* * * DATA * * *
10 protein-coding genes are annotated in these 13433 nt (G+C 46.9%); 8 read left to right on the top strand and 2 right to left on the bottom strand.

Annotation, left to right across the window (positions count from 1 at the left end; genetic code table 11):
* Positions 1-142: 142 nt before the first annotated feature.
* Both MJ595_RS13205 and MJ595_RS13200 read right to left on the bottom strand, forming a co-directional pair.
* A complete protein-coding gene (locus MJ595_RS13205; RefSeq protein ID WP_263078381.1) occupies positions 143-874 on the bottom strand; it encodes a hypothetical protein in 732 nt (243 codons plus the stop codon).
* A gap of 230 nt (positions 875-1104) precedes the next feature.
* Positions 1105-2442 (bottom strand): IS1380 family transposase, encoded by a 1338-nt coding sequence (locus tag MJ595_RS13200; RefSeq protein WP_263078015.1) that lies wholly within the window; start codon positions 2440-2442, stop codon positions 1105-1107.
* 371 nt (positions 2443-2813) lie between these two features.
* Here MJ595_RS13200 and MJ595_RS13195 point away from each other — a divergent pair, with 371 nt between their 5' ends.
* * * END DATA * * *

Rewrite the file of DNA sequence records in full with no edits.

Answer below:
10 protein-coding genes are annotated in these 13433 nt (G+C 46.9%); 8 read left to right on the top strand and 2 right to left on the bottom strand.

Annotation, left to right across the window (positions count from 1 at the left end; genetic code table 11):
* Positions 1-142: 142 nt before the first annotated feature.
* Both MJ595_RS13205 and MJ595_RS13200 read right to left on the bottom strand, forming a co-directional pair.
* A complete protein-coding gene (locus MJ595_RS13205; RefSeq protein ID WP_263078381.1) occupies positions 143-874 on the bottom strand; it encodes a hypothetical protein in 732 nt (243 codons plus the stop codon).
* A gap of 230 nt (positions 875-1104) precedes the next feature.
* Positions 1105-2442 (bottom strand): IS1380 family transposase, encoded by a 1338-nt coding sequence (locus tag MJ595_RS13200; RefSeq protein WP_263078015.1) that lies wholly within the window; start codon positions 2440-2442, stop codon positions 1105-1107.
* 371 nt (positions 2443-2813) lie between these two features.
* Here MJ595_RS13200 and MJ595_RS13195 point away from each other — a divergent pair, with 371 nt between their 5' ends.